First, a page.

Why emitter base junction is forward biased and collector base junction is reversed biased?
With the base-emitter junction is forward biased and the base-collector junction is reversed biased, the transistor can amplify voltage because the collector to emitter voltage is greater than the base to emitter voltage and is also in between the cutoff and saturation states.
What happens if the emitter is reverse biased?
What will happen if both, emitter and collector of a transistor are reversed biased? In this situation, on current will flow through transistor because there is no conduction due to majority carriers across the emitter-base junction or collector-base junction.
When emitter base junction is in forward bias and collector base junction is in reverse bias the BJT used as?
|Mode||Emitter Junction diode||Collector Junction diode|
|Saturation||Forward bias||Forward bias|
|Cut-off||Reverse bias||Reverse bias|
|Active||Forward bias||Reverse bias|
|Reverse Active||Reverse||Forward bias|
When emitter base junction is forward biased and collector base junction is reverse biased transistor is said to be in?
Active region is that region in which the emitter base junction is forward biased while the collector base junction is reverse biased. So, the correct answer is “Option B”.
What would happen if both junctions of a BJT are forward biased or reverse biased?
Answer: If both junctions are reverse biased the transistor is switch off since the currents will be very small in the order of the reverse saturation current and the reverse is true that is the transistor will be switch on and saturated when the 2 junctions are forward biased.
What happens if you reverse bias a transistor?
If you reverse bias the diode, the diode cuts off. Now, the base-emitter junction in a transistor is going to essentially turn the transistor on or off. Now, the base-collector junction will not have that same power, but the base-emitter junction will determine whether the transistor is turned on or off.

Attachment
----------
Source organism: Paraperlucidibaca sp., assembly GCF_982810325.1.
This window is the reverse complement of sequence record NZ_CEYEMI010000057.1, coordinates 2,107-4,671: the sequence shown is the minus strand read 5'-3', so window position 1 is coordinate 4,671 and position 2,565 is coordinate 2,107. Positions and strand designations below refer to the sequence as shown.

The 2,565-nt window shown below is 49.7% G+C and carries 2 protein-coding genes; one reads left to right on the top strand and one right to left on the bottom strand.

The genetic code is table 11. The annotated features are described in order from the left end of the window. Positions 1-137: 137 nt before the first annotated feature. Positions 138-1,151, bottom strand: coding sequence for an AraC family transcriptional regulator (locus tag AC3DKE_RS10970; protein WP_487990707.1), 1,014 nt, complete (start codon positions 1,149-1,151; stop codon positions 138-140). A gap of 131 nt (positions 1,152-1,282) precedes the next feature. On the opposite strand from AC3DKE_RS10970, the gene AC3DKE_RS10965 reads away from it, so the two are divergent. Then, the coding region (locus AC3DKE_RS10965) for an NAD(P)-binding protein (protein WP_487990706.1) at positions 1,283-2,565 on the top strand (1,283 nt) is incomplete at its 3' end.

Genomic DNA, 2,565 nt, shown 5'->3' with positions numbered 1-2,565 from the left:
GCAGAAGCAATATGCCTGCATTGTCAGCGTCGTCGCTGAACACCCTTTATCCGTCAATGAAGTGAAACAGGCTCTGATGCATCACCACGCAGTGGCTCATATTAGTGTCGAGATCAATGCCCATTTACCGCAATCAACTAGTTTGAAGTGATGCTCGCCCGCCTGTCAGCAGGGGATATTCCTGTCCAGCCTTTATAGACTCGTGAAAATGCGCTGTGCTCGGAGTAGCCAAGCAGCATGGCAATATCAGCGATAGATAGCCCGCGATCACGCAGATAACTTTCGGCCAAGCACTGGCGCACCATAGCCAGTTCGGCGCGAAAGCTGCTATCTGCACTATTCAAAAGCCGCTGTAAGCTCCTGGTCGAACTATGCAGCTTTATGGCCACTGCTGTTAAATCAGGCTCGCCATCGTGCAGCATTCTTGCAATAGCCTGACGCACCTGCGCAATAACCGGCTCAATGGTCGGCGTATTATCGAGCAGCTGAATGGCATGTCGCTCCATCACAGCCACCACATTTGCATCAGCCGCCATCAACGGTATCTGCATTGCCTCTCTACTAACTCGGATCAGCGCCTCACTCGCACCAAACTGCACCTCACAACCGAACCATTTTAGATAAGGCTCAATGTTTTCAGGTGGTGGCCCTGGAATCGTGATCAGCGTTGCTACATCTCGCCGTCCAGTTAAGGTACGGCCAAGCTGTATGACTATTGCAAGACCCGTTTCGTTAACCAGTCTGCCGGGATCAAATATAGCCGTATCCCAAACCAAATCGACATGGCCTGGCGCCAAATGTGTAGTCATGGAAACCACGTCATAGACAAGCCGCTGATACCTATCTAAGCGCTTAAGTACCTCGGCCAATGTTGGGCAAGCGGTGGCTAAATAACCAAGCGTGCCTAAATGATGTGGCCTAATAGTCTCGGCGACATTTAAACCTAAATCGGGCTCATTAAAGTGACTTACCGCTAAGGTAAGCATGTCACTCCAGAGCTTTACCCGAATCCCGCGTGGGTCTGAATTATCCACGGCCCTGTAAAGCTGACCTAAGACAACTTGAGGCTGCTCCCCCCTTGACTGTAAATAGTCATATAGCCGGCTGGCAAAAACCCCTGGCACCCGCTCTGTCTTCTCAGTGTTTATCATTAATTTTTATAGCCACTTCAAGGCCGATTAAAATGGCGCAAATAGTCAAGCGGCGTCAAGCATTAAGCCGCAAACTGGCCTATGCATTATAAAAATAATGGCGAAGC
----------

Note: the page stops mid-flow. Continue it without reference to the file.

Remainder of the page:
When both junctions are forward biased?
Saturation region is one in which both Emitter Base and Base Collector junctions of the transistor are forward biased. In this region high currents flows through the transistor, as both junctions of the transistor are forward biased and bulk resistance offered is very much less.
What happens if base emitter and base collector junctions are forward biased?
If the base current is increased further, the current through the resistor cannot increase, so the excess base current flows through the base-collector junction. Thus, both base-emitter and base-collector junctions are forward biased.
How can we say an emitter base is forward biased and base?
So in an NPN transistor a high voltage on the n-type collector and medium voltage on the p-type base and the lowest voltage on the n-type emitter results in a forward biased emitter base pn junction (higher voltage on p-base than n-emitter) and a reverse bias base collector junction (higher voltage on the n-collector than the
How does the reverse biased junction in a transistor work?
Here’s how it works: Current through the reverse biased junction in transistor. A transistor is a three terminal device. One terminal is called emitter, one collector and in between them is base. Now, during biasing the junction between emitter and base is made forward biased and the junction between collector and base is made reverse biased.
What happens if I bias the collector and emitter of an NPN?
As the collector doping is less than the emitter doping, the hole current in the collector (now the emitter) increases, leading to lower beta. (2). The voltage withstand capability goes down, as now the BE junction is reverse biased, and the emitter is not constructed for high withstand voltage.